Are you juggling life rather than making time?

Kathy Krugerbalance, find your flow, work-life balance16 Comments

Clown juggling

Busy hey? So much for finding work-life balance or life-life balance. Too many balls up in the air – how many can you possibly catch? How many come falling down, bouncing around your feet, rolling away just out of your reach. You’ll retrieve that ball later, won’t you? If it’s really important.

Time is a created thing. To say ‘I don’t have time,’ is like saying, ‘I don’t want to. – Lao Tzu

I learned to juggle when I was supposed to be studying for final school exams – well they might not have been my final exams, but it was definitely during one of the main study weeks, in either Year 11 or 12. Funny how the exams have been forgotten, even the (good) results, but the juggling hasn’t.

I was taught by a guy from school who I wasn’t interested in, or if so only vaguely, and who may have been interested in me, but it’s hazy in my memory.  I’ve even forgotten his name. The juggling is all I really remember. Such a time-wasting thing to do for a normally conscientious student – a circuit-breaker on pre-exam stress, an idle rebellion against the good results that I expected (read put pressure on) myself to deliver.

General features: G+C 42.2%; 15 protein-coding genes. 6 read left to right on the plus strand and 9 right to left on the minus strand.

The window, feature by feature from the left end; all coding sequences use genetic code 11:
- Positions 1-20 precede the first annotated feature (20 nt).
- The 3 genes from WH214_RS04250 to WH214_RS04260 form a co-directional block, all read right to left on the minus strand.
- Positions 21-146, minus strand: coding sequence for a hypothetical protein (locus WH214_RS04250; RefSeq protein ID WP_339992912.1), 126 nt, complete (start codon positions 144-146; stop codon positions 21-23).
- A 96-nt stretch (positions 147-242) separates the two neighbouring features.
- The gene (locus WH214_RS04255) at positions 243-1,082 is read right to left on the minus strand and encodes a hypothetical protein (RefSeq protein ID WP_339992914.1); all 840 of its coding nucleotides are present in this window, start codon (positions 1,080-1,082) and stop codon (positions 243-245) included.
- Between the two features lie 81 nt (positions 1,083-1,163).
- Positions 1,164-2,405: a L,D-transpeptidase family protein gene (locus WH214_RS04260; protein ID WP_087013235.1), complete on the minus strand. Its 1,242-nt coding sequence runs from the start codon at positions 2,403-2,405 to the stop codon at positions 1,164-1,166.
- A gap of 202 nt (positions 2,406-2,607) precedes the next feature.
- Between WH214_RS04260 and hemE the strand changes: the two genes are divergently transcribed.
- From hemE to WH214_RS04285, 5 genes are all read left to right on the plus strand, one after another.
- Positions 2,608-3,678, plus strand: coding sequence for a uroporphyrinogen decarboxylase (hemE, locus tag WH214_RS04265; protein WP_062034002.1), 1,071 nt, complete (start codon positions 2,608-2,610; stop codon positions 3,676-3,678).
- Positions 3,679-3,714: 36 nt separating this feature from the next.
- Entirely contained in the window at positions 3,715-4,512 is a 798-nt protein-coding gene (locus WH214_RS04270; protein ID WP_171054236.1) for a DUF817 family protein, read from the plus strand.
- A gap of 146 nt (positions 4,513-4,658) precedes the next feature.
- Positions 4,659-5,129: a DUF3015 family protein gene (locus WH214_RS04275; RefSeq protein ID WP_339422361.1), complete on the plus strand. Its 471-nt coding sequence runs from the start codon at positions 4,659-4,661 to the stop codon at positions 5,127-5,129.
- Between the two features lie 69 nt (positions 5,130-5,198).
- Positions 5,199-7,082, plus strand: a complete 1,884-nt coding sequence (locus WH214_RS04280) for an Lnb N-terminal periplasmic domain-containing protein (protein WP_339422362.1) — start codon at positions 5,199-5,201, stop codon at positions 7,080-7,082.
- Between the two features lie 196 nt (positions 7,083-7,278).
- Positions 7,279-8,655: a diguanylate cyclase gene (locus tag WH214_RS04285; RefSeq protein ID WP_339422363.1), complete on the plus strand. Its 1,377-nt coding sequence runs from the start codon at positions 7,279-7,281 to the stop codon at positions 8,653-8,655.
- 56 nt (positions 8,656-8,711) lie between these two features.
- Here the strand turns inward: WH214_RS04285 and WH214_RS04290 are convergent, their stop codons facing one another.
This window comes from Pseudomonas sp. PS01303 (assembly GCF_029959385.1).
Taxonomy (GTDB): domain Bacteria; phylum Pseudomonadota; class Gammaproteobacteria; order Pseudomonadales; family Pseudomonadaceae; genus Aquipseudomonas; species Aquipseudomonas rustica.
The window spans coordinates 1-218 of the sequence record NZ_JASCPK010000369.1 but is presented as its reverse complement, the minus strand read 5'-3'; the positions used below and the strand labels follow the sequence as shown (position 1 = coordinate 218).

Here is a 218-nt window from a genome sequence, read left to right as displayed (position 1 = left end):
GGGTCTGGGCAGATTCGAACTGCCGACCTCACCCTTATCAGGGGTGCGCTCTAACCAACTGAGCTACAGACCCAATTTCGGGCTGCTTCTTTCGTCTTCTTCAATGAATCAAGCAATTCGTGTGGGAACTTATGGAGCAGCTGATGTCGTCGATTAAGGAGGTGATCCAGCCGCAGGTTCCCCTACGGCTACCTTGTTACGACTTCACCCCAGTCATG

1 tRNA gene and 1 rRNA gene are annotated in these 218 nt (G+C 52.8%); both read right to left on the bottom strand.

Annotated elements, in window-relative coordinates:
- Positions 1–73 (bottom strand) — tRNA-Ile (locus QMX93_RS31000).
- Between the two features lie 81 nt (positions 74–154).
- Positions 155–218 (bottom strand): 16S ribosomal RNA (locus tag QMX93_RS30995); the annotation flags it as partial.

I remember an afternoon that stretched on lazily, or perhaps it was a morning, maybe most of a day. All that mattered was this trivial skill that I was slowly developing, and the laughter and general sense of frivolity that punctuated time, so that minutes and seconds seemingly refused to tick onwards. It didn’t matter that I dropped lots of balls. I caught lots of balls too (in actual fact they were little soft, rice-filled cloth bags that your fingers squeeze into for better grip and by the end of the afternoon I managed to keep three in the air at one time, for some time at least, so suspending tomorrow and the inevitable exams).

In juggling you suspend time somehow and that’s its allure. You can pretend, as the juggling circus clown does, that life is all just a funny balancing act, that our choices aren’t really about our values, that each ball is equal. But life isn’t just all balls in the air – it’s lived through the balls we choose to catch and the ones we allow to fall to the floor. Sometimes life, time itself,  is suspended in regrets over those balls we let drop when we know we should have tried to catch them, to have held that one ball precious to our chest above all others.

So what does this have to do with Lao Tzu and finding work-life or life-life balance?